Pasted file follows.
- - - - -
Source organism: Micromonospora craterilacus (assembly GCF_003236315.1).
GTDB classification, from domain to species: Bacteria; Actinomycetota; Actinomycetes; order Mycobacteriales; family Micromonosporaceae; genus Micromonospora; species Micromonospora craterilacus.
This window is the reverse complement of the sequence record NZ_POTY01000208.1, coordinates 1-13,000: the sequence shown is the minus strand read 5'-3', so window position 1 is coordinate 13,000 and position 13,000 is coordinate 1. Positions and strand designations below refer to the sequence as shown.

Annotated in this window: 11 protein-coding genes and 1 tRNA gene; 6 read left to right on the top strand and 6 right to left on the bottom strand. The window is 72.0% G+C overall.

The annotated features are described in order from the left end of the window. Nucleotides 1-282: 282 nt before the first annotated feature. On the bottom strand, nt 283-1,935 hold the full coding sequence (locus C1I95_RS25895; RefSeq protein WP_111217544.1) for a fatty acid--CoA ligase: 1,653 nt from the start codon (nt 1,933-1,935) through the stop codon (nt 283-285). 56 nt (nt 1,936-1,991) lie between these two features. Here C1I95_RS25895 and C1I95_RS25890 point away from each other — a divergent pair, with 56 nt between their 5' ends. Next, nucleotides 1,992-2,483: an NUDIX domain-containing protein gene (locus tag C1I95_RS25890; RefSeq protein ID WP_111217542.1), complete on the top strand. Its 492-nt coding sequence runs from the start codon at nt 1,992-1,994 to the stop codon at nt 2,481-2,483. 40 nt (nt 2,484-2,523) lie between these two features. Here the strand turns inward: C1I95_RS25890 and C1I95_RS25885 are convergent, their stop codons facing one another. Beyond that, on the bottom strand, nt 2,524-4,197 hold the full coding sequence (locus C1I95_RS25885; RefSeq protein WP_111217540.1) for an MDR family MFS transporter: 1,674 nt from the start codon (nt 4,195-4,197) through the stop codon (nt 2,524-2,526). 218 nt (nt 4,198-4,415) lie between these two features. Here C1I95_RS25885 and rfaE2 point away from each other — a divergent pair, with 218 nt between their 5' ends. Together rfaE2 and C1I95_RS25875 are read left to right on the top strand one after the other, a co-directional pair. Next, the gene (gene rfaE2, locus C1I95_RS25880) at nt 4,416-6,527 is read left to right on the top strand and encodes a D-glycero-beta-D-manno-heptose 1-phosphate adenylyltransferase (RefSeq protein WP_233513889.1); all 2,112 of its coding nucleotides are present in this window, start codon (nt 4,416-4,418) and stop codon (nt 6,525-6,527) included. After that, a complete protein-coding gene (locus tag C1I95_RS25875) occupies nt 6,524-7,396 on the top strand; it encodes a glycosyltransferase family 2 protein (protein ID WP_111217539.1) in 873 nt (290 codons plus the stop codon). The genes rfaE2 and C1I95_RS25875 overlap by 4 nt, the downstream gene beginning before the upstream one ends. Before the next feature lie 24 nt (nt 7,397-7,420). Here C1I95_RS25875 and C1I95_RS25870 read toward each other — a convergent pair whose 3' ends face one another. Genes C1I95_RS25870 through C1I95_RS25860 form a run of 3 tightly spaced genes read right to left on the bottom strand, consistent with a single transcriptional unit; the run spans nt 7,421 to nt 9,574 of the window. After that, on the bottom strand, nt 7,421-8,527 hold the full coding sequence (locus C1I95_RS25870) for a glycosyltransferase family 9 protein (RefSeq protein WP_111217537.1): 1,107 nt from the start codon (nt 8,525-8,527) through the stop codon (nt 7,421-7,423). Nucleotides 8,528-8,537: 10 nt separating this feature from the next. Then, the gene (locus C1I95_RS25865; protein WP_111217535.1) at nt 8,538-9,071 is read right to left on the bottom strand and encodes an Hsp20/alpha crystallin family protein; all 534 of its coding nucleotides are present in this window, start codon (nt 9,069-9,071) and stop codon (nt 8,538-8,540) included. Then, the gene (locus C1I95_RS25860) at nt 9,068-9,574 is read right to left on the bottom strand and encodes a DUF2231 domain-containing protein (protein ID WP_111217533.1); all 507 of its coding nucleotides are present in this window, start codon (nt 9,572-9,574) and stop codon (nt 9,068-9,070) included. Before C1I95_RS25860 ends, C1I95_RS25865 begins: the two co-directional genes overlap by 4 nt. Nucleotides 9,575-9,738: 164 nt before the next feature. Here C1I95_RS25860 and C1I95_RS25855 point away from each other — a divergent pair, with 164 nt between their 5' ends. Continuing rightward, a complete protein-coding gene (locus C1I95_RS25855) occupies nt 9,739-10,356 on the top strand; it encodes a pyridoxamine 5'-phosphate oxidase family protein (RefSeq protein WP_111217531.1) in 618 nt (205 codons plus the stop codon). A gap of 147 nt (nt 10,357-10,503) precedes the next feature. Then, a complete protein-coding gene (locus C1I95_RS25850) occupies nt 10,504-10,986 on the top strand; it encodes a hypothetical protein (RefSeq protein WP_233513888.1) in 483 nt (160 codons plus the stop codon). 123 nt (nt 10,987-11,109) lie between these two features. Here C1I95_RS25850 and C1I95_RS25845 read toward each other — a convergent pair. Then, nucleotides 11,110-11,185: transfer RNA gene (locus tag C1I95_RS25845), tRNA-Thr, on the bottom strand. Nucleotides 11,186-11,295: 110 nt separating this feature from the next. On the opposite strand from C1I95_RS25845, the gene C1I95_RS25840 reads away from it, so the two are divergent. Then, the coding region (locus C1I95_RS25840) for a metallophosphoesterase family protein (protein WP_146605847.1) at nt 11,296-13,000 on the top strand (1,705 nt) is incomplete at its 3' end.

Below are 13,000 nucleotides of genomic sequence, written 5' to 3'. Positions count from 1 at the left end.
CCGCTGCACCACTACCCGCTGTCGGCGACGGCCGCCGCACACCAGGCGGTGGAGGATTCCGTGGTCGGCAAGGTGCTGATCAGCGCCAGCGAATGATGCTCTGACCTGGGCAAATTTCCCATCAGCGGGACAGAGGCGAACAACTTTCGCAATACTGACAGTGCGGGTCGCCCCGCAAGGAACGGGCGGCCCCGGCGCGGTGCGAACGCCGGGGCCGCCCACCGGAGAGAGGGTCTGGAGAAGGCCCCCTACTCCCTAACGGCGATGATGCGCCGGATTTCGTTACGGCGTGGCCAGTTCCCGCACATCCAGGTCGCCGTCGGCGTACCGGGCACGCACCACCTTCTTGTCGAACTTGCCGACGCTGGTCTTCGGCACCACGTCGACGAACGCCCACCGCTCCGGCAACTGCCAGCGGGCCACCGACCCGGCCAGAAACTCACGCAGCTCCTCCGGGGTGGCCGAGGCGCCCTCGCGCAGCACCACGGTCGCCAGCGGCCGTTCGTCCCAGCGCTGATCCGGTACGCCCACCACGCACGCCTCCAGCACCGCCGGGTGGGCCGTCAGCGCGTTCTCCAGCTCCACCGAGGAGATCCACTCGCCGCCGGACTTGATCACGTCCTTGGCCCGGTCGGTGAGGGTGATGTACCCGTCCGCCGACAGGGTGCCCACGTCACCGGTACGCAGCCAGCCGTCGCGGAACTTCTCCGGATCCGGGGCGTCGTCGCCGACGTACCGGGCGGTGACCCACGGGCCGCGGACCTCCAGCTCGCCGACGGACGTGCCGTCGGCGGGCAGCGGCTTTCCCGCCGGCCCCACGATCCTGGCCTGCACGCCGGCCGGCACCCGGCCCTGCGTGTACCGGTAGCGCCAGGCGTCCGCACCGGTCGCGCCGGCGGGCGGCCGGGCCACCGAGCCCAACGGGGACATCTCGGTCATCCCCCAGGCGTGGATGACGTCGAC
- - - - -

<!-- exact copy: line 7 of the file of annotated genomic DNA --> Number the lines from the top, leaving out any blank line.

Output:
CCGCTGCACCACTACCCGCTGTCGGCGACGGCCGCCGCACACCAGGCGGTGGAGGATTCCGTGGTCGGCAAGGTGCTGATCAGCGCCAGCGAATGATGCTCTGACCTGGGCAAATTTCCCATCAGCGGGACAGAGGCGAACAACTTTCGCAATACTGACAGTGCGGGTCGCCCCGCAAGGAACGGGCGGCCCCGGCGCGGTGCGAACGCCGGGGCCGCCCACCGGAGAGAGGGTCTGGAGAAGGCCCCCTACTCCCTAACGGCGATGATGCGCCGGATTTCGTTACGGCGTGGCCAGTTCCCGCACATCCAGGTCGCCGTCGGCGTACCGGGCACGCACCACCTTCTTGTCGAACTTGCCGACGCTGGTCTTCGGCACCACGTCGACGAACGCCCACCGCTCCGGCAACTGCCAGCGGGCCACCGACCCGGCCAGAAACTCACGCAGCTCCTCCGGGGTGGCCGAGGCGCCCTCGCGCAGCACCACGGTCGCCAGCGGCCGTTCGTCCCAGCGCTGATCCGGTACGCCCACCACGCACGCCTCCAGCACCGCCGGGTGGGCCGTCAGCGCGTTCTCCAGCTCCACCGAGGAGATCCACTCGCCGCCGGACTTGATCACGTCCTTGGCCCGGTCGGTGAGGGTGATGTACCCGTCCGCCGACAGGGTGCCCACGTCACCGGTACGCAGCCAGCCGTCGCGGAACTTCTCCGGATCCGGGGCGTCGTCGCCGACGTACCGGGCGGTGACCCACGGGCCGCGGACCTCCAGCTCGCCGACGGACGTGCCGTCGGCGGGCAGCGGCTTTCCCGCCGGCCCCACGATCCTGGCCTGCACGCCGGCCGGCACCCGGCCCTGCGTGTACCGGTAGCGCCAGGCGTCCGCACCGGTCGCGCCGGCGGGCGGCCGGGCCACCGAGCCCAACGGGGACATCTCGGTCATCCCCCAGGCGTGGATGACGTCGAC